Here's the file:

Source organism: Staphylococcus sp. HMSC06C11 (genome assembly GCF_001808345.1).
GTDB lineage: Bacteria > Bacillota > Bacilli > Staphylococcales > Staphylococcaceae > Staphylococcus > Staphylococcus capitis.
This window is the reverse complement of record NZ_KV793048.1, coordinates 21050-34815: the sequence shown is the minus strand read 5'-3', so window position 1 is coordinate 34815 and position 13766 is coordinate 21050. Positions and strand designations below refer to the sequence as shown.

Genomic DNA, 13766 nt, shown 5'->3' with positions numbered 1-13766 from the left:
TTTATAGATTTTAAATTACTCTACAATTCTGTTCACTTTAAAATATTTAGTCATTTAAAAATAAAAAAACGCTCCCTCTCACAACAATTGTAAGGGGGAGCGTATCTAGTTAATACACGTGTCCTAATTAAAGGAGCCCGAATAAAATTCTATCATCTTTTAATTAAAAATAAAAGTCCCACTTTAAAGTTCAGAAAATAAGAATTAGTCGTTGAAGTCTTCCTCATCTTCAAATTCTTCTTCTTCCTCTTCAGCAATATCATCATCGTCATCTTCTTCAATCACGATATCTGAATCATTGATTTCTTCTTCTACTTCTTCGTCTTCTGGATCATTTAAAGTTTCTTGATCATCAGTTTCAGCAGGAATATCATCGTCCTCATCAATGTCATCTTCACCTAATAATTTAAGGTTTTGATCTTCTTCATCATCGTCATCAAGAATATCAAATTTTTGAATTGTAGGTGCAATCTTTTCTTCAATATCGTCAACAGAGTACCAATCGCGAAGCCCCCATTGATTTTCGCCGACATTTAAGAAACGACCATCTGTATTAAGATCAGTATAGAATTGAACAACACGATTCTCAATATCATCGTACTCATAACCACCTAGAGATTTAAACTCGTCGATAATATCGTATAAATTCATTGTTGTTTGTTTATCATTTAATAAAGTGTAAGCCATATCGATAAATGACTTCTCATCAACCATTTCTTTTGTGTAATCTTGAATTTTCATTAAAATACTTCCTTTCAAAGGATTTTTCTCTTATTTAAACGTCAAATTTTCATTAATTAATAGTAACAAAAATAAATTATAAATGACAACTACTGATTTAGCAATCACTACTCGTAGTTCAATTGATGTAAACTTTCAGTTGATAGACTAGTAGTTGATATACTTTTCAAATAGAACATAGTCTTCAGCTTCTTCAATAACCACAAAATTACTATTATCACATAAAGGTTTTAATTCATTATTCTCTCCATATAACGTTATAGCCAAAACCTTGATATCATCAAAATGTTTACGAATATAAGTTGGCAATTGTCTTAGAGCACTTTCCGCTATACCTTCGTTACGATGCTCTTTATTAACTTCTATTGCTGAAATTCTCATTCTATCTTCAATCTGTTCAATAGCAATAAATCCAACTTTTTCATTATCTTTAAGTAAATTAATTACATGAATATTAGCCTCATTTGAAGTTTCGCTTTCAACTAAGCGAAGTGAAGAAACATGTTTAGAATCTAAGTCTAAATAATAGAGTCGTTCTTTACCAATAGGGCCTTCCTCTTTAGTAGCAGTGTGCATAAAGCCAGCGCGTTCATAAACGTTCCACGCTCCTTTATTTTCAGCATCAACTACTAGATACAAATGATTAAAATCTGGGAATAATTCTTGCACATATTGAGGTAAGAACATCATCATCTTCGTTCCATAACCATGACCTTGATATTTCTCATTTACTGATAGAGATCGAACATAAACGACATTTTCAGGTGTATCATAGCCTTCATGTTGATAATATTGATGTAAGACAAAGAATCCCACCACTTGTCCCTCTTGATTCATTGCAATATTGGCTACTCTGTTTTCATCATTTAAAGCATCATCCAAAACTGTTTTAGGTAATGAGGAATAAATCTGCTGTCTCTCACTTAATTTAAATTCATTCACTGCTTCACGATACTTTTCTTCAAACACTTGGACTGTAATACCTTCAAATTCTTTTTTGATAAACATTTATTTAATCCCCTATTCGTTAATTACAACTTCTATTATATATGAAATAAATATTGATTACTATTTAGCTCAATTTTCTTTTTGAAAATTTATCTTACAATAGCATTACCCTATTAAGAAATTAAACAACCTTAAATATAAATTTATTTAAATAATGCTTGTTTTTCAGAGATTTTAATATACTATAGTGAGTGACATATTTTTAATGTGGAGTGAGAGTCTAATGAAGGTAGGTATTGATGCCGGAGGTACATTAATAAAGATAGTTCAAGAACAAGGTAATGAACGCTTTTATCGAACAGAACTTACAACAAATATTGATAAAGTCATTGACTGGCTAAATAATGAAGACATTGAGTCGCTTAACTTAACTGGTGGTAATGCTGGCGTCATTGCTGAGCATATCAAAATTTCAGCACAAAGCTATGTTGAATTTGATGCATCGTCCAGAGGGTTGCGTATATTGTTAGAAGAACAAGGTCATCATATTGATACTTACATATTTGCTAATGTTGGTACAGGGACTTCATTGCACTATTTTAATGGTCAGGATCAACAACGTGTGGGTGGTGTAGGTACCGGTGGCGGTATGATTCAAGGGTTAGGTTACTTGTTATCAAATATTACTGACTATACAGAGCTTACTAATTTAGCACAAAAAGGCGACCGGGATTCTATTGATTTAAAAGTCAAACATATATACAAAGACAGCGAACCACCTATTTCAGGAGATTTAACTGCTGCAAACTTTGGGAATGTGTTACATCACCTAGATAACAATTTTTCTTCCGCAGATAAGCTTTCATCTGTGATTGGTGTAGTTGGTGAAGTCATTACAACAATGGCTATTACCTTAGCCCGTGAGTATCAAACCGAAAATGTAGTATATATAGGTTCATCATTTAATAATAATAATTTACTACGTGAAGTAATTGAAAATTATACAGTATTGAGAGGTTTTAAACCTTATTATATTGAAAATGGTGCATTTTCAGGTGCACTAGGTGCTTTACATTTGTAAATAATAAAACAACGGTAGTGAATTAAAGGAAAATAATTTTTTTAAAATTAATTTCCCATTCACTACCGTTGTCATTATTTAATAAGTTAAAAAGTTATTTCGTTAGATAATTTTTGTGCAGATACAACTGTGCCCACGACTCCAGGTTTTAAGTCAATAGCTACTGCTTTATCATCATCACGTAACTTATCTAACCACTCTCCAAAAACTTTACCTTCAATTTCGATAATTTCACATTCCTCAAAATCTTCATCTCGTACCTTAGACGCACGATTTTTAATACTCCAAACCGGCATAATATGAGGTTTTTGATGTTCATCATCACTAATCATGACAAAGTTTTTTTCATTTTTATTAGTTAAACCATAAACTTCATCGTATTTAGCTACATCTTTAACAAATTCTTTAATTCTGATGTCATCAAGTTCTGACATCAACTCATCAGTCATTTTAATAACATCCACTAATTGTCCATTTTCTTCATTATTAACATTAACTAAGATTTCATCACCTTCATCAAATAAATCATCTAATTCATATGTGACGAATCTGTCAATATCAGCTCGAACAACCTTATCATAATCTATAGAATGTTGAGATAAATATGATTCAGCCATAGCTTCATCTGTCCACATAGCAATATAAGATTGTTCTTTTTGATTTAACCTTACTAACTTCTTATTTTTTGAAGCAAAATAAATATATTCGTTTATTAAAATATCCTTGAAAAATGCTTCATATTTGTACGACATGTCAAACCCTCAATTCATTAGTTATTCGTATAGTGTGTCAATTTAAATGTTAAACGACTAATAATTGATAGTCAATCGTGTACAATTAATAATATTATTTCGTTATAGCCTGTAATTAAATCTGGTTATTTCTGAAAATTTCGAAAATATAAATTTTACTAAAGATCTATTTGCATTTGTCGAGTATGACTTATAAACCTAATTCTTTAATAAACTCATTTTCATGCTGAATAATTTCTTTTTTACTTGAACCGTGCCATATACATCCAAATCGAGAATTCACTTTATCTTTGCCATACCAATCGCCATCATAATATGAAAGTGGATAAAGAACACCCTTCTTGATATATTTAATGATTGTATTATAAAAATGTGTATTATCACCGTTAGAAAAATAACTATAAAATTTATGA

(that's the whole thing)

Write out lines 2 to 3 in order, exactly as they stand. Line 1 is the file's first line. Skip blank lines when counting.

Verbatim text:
GTDB lineage: Bacteria > Bacillota > Bacilli > Staphylococcales > Staphylococcaceae > Staphylococcus > Staphylococcus capitis.
This window is the reverse complement of record NZ_KV793048.1, coordinates 21050-34815: the sequence shown is the minus strand read 5'-3', so window position 1 is coordinate 34815 and position 13766 is coordinate 21050. Positions and strand designations below refer to the sequence as shown.